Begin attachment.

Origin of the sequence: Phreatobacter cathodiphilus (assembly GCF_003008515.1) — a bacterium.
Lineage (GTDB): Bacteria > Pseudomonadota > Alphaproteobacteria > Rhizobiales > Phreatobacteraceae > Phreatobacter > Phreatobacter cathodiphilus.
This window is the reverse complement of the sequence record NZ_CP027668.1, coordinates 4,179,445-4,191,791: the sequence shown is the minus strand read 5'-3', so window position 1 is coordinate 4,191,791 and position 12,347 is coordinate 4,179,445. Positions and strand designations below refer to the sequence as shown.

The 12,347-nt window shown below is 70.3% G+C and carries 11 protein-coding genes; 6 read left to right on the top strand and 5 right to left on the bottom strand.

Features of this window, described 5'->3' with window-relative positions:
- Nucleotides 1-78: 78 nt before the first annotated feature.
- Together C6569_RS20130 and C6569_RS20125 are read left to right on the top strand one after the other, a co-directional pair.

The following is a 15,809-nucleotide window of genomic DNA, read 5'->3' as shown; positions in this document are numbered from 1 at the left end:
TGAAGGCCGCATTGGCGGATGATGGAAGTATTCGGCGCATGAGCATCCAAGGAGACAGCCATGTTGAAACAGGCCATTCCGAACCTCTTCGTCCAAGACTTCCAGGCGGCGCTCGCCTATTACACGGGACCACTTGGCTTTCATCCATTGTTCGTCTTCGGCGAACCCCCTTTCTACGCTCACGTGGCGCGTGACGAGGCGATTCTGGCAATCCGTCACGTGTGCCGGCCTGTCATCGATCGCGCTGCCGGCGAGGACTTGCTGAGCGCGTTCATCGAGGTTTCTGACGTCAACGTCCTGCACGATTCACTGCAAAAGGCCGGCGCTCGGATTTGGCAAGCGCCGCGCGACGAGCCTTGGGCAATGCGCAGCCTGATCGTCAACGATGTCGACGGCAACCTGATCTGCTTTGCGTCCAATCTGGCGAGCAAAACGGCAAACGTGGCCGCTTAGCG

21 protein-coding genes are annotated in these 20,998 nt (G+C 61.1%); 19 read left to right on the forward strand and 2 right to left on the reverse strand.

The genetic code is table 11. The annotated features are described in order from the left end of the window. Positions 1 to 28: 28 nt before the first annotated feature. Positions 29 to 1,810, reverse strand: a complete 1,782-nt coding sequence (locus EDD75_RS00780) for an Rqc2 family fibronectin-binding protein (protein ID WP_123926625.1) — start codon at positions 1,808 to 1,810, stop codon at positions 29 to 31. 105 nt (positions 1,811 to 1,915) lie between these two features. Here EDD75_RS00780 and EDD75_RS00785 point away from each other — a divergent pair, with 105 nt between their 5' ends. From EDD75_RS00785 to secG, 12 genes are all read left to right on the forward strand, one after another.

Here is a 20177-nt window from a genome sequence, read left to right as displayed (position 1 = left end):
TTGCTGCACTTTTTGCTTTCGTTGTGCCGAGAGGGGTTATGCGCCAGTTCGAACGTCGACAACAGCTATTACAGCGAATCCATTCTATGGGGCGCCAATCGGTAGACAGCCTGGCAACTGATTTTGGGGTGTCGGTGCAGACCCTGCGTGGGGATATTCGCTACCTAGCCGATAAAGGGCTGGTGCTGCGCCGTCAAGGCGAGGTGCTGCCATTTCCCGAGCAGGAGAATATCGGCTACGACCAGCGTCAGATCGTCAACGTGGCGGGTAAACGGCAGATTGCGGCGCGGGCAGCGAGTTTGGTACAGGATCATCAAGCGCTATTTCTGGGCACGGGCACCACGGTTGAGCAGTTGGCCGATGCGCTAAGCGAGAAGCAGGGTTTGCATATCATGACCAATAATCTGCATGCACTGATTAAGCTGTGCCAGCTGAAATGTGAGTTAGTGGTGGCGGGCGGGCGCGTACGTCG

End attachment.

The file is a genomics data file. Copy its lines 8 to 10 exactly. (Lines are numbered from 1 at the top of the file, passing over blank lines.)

The following is a 15,809-nucleotide window of genomic DNA, read 5'->3' as shown; positions in this document are numbered from 1 at the left end:
TGAAGGCCGCATTGGCGGATGATGGAAGTATTCGGCGCATGAGCATCCAAGGAGACAGCCATGTTGAAACAGGCCATTCCGAACCTCTTCGTCCAAGACTTCCAGGCGGCGCTCGCCTATTACACGGGACCACTTGGCTTTCATCCATTGTTCGTCTTCGGCGAACCCCCTTTCTACGCTCACGTGGCGCGTGACGAGGCGATTCTGGCAATCCGTCACGTGTGCCGGCCTGTCATCGATCGCGCTGCCGGCGAGGACTTGCTGAGCGCGTTCATCGAGGTTTCTGACGTCAACGTCCTGCACGATTCACTGCAAAAGGCCGGCGCTCGGATTTGGCAAGCGCCGCGCGACGAGCCTTGGGCAATGCGCAGCCTGATCGTCAACGATGTCGACGGCAACCTGATCTGCTTTGCGTCCAATCTGGCGAGCAAAACGGCAAACGTGGCCGCTTAGCG

21 protein-coding genes are annotated in these 20,998 nt (G+C 61.1%); 19 read left to right on the forward strand and 2 right to left on the reverse strand.